The concept of the West has always been a malleable one. It included our Arabic brothers and sisters, whose traditions have the same roots as the ones we practice. These connections are more vital now as it is our duty to shelter them in their times of need like today.
Belgian writer-director Philippe van Leeuw takes a look at a family in Damascus. Despite falling on hard times, they still have traces of a dignified, relate-able life. Most of Insyriated or A Syrian Family takes place in Oum Yazan’s (Hiam Abbass) apartment which is habitable if not for the war.
During what seems like the early stages of that war, Oum Yazan’s strategy is to protect her family at all costs. This now includes her maid Delhani (Juliette Navis). There’s also their neighbor Halima (Diamond Bou Abboud) and her baby. The film mostly takes place in one very stressful day.
Despite their situations, Oum Yazan keeps an understandably tight yet loving household. Their predicament worsens when Delhani witnesses Halima’s husband Samir (Mustapha Al Kar) fall under the hands of the sniper. Oum Yazan insists that Delhani keep this a secret, because going after Samir would endanger the whole family.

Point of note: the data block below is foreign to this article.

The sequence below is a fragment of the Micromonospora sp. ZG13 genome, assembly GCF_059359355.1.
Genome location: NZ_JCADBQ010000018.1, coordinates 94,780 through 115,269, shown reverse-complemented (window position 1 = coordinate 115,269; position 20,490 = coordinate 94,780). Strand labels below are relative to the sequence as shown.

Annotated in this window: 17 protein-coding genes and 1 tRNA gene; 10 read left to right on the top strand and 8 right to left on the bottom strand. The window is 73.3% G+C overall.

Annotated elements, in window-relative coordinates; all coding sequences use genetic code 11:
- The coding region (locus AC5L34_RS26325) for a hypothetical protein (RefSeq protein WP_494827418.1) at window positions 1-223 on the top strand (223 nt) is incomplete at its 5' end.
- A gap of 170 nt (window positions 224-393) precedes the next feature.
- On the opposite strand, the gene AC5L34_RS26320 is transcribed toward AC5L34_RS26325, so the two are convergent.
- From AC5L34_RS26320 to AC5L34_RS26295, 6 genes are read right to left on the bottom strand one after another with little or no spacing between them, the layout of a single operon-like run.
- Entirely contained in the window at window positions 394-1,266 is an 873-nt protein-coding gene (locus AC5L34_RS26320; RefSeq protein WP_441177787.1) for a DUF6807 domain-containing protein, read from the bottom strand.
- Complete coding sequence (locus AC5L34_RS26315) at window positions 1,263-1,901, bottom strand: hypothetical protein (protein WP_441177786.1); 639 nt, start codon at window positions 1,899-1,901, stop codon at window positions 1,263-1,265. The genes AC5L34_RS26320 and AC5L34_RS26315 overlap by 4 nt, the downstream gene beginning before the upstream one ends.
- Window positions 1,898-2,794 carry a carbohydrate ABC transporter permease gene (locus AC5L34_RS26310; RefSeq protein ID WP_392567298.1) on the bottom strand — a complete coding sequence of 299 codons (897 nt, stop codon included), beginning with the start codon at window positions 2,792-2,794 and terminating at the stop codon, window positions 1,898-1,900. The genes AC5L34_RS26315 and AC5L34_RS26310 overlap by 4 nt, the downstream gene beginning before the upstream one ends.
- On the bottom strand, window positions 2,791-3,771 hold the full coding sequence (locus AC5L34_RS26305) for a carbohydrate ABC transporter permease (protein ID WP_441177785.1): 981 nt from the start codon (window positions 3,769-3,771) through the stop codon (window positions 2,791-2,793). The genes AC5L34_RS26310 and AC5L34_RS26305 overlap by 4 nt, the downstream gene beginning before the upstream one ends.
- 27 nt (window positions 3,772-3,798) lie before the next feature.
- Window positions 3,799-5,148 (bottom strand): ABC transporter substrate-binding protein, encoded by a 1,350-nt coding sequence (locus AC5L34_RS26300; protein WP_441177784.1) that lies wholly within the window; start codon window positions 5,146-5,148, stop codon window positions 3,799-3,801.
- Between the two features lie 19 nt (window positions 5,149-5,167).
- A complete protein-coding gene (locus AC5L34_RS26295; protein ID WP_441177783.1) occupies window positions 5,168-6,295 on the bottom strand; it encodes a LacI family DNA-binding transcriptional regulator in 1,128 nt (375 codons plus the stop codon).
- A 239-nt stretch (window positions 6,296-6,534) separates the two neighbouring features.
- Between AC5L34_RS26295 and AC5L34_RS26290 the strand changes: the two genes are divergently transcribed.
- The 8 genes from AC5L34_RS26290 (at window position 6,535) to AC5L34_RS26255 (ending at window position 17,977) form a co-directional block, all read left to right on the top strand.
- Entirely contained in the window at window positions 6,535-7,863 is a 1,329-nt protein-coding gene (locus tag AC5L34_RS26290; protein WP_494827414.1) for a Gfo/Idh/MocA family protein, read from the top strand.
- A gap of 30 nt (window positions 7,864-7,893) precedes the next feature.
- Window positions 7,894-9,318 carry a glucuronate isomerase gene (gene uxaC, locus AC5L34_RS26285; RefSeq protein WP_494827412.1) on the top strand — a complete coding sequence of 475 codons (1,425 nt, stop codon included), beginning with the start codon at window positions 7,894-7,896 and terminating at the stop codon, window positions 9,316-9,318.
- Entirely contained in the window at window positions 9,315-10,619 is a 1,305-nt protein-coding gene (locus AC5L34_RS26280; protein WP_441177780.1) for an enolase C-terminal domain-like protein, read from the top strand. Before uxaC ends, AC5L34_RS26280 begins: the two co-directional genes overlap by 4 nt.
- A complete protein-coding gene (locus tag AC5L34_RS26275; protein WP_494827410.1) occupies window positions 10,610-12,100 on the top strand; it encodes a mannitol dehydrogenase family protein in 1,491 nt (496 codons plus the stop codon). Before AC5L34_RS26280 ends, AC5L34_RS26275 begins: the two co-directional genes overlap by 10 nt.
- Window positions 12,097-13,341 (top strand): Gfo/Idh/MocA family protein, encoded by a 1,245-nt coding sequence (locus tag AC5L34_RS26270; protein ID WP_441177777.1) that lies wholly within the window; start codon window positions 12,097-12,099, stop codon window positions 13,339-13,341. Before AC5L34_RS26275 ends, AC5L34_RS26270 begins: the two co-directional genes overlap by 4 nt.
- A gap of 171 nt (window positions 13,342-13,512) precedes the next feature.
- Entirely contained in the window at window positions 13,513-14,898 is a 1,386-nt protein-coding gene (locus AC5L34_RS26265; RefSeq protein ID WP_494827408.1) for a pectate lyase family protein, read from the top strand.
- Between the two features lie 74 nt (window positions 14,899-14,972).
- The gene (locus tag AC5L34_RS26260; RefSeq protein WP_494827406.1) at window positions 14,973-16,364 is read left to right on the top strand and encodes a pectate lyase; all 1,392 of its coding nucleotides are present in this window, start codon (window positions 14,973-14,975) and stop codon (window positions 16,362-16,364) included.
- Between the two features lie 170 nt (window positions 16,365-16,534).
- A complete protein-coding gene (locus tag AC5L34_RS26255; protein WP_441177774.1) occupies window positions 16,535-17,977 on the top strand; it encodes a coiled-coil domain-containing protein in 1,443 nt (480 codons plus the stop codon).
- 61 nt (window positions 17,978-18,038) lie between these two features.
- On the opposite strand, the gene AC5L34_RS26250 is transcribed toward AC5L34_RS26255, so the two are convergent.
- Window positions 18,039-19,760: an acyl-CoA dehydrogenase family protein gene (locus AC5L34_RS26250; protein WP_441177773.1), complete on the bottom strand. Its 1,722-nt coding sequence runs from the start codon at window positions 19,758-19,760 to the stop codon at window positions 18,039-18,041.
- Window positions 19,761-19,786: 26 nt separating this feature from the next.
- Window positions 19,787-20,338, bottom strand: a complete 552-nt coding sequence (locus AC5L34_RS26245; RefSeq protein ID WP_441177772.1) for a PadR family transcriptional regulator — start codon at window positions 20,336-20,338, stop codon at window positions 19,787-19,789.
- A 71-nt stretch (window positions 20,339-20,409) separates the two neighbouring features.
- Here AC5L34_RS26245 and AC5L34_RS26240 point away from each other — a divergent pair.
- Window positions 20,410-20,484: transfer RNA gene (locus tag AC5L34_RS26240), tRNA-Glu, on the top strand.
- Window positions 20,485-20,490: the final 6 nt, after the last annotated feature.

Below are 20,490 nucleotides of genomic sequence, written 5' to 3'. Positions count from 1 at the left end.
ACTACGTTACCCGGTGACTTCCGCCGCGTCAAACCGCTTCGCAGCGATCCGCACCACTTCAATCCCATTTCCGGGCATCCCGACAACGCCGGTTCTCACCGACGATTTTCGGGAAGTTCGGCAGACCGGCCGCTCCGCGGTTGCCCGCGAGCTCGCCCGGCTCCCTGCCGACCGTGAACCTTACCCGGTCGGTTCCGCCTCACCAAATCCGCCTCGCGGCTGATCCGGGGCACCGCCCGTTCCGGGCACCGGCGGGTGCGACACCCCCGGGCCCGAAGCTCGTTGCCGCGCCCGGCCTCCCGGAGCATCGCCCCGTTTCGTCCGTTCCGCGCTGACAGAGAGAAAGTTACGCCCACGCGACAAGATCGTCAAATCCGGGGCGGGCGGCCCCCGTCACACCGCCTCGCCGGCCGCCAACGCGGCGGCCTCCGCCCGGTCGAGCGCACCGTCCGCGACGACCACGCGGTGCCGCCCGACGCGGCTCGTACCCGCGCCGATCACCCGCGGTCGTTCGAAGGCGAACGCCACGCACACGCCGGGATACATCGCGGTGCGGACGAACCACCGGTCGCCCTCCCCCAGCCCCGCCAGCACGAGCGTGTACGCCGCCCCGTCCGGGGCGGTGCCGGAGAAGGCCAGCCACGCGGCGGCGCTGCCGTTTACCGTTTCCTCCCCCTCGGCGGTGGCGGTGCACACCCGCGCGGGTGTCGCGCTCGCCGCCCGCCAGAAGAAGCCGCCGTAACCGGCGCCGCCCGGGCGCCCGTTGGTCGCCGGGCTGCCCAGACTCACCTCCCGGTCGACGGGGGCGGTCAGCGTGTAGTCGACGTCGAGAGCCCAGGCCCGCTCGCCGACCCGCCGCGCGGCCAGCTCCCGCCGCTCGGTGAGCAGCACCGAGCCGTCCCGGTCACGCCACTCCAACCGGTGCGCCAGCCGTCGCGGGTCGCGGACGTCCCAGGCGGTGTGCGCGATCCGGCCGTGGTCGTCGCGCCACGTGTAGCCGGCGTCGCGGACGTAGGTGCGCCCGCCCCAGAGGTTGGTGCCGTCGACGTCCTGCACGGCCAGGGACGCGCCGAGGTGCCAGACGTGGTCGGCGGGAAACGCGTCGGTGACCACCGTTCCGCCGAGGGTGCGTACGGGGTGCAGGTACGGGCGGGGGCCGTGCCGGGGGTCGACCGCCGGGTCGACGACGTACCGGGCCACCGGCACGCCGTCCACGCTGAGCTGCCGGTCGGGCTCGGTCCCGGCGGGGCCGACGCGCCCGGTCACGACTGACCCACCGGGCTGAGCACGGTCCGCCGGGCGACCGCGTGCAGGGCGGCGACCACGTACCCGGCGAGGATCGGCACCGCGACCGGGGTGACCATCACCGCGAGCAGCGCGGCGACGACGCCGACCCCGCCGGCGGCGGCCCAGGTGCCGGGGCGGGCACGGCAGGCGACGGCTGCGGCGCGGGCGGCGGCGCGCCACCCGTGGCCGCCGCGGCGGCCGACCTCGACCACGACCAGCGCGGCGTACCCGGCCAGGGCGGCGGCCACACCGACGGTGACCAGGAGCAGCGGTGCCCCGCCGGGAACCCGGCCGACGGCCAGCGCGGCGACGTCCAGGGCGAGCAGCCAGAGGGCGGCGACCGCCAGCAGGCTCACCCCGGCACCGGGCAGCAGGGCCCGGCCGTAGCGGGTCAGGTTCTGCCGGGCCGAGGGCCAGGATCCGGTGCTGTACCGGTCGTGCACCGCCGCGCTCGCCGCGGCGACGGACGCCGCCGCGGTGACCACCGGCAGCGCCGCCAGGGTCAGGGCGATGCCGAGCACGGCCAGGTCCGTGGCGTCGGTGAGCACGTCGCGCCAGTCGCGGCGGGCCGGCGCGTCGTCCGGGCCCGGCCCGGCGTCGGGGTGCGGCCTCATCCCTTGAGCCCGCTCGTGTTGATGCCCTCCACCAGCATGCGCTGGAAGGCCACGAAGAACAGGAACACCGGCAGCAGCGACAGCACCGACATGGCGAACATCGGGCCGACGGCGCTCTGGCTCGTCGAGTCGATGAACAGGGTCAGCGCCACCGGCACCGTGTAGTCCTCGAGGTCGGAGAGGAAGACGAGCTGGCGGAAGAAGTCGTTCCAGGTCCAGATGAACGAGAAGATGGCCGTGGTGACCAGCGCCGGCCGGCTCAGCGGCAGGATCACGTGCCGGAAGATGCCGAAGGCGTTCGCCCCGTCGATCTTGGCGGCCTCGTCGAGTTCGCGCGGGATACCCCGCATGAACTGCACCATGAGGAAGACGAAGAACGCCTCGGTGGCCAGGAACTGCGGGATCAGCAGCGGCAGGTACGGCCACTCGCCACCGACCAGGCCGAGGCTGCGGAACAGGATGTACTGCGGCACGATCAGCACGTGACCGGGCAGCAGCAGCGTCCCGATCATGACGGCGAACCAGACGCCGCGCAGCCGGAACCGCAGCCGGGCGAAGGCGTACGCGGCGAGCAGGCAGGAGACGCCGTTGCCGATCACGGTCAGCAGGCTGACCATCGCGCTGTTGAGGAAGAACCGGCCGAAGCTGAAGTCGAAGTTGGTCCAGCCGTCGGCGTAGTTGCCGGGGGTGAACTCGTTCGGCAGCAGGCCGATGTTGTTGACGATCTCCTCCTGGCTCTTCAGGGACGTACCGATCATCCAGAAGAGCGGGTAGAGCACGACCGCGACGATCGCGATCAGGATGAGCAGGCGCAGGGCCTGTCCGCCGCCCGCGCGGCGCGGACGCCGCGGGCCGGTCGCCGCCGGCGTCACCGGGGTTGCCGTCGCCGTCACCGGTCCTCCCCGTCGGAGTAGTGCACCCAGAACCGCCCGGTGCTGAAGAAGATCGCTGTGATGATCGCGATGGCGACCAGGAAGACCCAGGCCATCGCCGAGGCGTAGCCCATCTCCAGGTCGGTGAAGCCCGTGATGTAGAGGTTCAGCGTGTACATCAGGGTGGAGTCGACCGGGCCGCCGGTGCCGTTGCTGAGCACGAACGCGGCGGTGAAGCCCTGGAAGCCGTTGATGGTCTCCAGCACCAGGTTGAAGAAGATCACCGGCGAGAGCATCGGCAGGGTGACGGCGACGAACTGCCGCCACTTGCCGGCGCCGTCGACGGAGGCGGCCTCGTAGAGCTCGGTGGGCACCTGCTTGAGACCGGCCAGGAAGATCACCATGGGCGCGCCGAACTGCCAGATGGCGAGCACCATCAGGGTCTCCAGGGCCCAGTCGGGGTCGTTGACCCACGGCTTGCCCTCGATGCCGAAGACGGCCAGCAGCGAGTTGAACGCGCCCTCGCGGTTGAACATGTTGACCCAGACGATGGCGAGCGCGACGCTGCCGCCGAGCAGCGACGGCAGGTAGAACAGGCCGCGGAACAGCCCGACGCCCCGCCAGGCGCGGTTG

Van Leeuw keeps the tension high without exaggerating its tone. He also ponders on Oum Yazan’s moral values in deciding who to save and who to leave behind. He does this even during the film’s quieter scenes. It observes her having and organizing family meals while keeping secrets from everyone.
But the film is on her side. The combination of Abbass’ performance and the score highlights Van Leeuw’s sensitive approach to this chamber drama. Bou Abboud, who also appears as a spunky lawyer in last year’s The Insult, is one revelation of many that we see in this ensemble film.